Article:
To My Wife

Alexander Posey - 1873-1908

I’ve seen the beauty of the rose,
I’ve heard the music of the bird,
And given voice to my delight;
I’ve sought the shapes that come in dreams,
I’ve reached my hands in eager quest,
To fold them empty to my breast;
While you, the whole of all I’ve sought—
The love, the beauty, and the dreams—
Have stood, thro’ weal and woe, true at
My side, silent at my neglect.

More by Alexander Posey

On Viewing the Skull and Bones of a Wolf

How savage, fierce and grim!
     His bones are bleached and white. 
But what is death to him? 
     He grins as if to bite. 
He mocks the fate 
     That bade, ''Begone.'' 
There's fierceness stamped 
     In ev'ry bone. 

Let silence settle from the midnight sky— 
Such silence as you've broken with your cry;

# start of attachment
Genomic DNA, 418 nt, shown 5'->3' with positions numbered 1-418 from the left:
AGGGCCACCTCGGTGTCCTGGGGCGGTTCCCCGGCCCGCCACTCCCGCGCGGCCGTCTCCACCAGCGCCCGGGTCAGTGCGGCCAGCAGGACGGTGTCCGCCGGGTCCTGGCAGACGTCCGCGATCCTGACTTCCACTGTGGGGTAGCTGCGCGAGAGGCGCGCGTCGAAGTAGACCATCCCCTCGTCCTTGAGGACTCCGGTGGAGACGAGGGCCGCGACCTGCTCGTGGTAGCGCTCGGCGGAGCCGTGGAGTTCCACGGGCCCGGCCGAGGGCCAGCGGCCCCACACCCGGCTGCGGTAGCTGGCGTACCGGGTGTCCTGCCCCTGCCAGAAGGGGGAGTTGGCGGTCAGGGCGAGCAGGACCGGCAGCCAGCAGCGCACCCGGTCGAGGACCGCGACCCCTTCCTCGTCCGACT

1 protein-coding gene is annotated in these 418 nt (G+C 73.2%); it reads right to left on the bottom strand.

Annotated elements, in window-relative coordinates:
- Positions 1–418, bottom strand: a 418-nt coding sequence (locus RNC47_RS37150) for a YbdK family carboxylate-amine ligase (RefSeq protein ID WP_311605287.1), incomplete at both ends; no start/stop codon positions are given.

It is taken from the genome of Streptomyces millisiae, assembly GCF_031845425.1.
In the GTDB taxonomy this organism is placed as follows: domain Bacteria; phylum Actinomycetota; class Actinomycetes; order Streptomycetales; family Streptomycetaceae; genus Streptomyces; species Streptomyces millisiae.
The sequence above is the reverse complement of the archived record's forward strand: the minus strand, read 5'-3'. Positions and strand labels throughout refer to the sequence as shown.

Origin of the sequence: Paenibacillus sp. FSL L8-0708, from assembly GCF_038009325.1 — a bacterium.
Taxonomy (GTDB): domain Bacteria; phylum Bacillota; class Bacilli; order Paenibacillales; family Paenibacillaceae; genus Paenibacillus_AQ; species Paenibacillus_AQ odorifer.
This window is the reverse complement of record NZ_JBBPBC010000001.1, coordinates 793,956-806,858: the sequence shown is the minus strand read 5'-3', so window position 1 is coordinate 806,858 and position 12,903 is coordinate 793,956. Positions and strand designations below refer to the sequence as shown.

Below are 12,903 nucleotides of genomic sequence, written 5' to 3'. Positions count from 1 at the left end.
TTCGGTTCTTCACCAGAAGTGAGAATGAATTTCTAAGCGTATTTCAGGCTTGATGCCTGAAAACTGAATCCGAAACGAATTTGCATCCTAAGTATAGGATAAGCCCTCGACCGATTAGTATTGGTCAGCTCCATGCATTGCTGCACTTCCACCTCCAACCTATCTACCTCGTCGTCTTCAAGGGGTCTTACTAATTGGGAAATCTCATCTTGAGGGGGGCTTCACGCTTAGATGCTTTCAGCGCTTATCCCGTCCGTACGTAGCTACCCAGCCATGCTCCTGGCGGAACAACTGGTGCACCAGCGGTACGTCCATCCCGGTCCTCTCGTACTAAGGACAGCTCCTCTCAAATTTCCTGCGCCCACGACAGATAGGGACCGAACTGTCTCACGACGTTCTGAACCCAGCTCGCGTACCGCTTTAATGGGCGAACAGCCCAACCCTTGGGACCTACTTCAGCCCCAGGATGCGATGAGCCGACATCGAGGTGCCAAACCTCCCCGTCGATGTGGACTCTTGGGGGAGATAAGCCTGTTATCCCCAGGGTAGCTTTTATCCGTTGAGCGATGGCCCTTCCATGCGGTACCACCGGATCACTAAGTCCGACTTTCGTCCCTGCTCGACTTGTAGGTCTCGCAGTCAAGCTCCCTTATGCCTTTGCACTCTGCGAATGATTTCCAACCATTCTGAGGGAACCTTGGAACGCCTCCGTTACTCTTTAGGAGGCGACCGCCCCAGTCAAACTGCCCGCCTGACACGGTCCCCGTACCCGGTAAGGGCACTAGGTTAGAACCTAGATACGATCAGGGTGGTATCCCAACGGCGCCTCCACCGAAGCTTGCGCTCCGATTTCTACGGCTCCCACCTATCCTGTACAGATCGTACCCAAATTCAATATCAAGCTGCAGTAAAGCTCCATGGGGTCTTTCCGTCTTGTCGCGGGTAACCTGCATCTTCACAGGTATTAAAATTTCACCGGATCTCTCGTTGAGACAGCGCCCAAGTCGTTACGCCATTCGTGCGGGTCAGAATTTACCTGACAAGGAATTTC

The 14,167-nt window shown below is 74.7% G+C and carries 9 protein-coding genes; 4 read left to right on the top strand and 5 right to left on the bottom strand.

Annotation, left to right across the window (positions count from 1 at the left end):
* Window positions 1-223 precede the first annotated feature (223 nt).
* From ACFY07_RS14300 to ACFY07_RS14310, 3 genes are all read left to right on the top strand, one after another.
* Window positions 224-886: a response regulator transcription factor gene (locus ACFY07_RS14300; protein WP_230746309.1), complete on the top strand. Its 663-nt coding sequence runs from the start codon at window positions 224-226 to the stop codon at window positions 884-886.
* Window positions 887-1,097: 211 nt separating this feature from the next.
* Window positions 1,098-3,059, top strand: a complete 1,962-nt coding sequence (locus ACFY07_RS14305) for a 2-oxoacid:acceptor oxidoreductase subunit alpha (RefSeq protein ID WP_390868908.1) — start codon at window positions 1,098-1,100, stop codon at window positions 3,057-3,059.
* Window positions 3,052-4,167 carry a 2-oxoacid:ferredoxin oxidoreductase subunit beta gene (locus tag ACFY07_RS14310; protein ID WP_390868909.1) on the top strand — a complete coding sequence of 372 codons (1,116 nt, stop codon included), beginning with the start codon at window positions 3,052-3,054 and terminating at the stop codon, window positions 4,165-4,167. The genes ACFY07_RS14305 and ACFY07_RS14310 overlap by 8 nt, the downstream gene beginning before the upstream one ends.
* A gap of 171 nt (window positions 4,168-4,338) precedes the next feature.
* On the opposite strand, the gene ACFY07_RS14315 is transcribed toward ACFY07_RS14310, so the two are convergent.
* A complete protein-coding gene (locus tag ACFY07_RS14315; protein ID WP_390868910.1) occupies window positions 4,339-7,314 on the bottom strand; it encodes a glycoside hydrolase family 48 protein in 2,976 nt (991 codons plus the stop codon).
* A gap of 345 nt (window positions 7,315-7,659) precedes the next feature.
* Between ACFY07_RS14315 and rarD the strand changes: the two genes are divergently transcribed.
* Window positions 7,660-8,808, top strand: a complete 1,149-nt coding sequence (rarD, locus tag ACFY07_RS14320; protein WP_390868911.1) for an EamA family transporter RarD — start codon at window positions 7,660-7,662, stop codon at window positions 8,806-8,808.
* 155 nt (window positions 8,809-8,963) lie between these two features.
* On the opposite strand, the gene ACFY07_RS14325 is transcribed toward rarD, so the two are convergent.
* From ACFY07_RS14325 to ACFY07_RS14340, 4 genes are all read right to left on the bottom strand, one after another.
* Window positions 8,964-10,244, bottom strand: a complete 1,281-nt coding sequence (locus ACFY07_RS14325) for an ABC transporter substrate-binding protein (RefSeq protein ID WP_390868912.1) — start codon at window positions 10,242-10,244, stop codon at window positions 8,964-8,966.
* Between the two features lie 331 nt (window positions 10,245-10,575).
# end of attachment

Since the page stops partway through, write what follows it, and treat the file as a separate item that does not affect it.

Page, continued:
The bleak wind howl, unto the ut'most verge 
Of this mighty waste, thy fitting dirge. 

My Fancy

Why do trees along the river
     Lean so far out o’er the tide?
Very wise men tell me why, but
    I am never satisfied;
And so I keep my fancy still,
    That trees lean out to save
The drowning from the clutches of
    The cold, remorseless wave.

Assured

Be it dark; be it bright;
    Be it pain; be it rest;
Be it wrong; be it right—
    It must be for the best.

Some good must somewhere wait,
    And sometime joy and pain
Must cease to alternate,
    Or else we live in vain.